As he sat there, mark records that he saw rich people putting obvious large sums into these receptacles. They were obviously rich by the amounts they put in and no doubt by the clothes they wore. There was nothing wrong with this; it was good that these rich people did actually contribute to the Temple treasury. Giving openly in this manner meant that these people would be seen for who they were, but who of us doesn't like to be looked up to? However it also does give rise o pride which is probably why, in the Sermon on the Mount, Jesus taught, “ Be careful not to do your `acts of righteousness' before men, to be seen by them,” (Mt 6:1) and, “But when you give to the needy, do not let your left hand know what your right hand is doing, so that your giving may be in secret. Then your Father, who sees what is done in secret, will reward you.” (Mt 6:3,4)
So much for the rich, but then comes along a lady who is obviously poor. No doubt, again, her clothes and general demeanor would give her away and she came and simply dropped in two small coins worth very little. Now that took courage to come and actually give a small amount in the presence of all these other nice middle class or well off people who had plenty to give. To appear to be giving virtually nothing in public could be thoroughly demeaning and suggests that her motivation for giving was very strong. Jesus will comment on this shortly.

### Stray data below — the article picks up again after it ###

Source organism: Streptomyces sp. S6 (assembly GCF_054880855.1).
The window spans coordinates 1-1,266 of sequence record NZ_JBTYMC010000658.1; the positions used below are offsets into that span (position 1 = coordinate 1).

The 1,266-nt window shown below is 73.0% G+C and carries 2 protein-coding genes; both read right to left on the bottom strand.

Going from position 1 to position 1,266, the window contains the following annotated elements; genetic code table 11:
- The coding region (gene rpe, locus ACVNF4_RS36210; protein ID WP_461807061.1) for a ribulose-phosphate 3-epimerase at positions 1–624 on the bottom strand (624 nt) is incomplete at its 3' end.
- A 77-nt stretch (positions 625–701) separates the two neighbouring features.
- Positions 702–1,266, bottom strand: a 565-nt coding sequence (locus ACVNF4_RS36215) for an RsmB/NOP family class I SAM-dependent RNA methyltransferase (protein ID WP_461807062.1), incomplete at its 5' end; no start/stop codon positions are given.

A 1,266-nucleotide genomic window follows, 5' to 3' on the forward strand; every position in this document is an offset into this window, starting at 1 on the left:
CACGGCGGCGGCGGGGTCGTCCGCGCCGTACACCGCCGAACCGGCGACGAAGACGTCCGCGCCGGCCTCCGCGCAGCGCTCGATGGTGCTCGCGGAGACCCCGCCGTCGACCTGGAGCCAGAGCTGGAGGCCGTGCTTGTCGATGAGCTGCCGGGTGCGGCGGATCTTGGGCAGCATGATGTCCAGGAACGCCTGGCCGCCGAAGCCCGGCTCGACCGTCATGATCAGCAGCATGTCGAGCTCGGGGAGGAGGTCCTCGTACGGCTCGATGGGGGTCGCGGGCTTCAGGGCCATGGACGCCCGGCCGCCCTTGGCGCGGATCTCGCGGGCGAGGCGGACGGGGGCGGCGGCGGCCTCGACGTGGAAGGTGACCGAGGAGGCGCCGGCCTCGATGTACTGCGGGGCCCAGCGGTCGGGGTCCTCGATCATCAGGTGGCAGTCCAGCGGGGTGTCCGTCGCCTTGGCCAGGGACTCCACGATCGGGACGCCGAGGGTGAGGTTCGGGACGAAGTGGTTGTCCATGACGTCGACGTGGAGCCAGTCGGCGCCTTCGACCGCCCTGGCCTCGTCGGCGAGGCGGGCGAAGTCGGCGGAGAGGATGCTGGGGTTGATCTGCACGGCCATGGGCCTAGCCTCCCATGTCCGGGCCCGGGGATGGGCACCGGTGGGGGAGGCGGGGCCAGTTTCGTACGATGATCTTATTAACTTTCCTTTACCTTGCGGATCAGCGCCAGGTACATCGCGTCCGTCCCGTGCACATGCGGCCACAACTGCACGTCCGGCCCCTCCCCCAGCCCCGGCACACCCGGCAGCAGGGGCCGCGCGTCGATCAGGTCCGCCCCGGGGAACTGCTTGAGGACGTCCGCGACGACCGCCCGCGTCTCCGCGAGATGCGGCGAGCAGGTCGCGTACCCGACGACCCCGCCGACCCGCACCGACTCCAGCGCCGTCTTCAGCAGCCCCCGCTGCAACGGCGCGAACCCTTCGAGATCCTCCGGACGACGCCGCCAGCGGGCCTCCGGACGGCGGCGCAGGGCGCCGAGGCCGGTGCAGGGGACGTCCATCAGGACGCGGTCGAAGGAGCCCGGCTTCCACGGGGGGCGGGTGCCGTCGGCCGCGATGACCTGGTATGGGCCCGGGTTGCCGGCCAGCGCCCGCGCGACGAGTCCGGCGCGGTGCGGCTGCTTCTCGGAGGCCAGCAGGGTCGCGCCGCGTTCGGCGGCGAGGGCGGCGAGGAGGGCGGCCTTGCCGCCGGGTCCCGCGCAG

But how about us? How do we give? And does the way we give enhance our reputation? Remember, Jesus' teaching was for us to give in secret so that no one else knows how much we give. If you are a Bill Gates, then people know you are a philanthropist because when you give away massive amounts it's impossible to keep it quiet, but for most of us that is not true. True?
266. Giving (2)
Mk 12:43,44 Calling his disciples to him, Jesus said, "I tell you the truth, this poor widow has put more into the treasury than all the others. They all gave out of their wealth; but she, out of her poverty, put in everything--all she had to live on."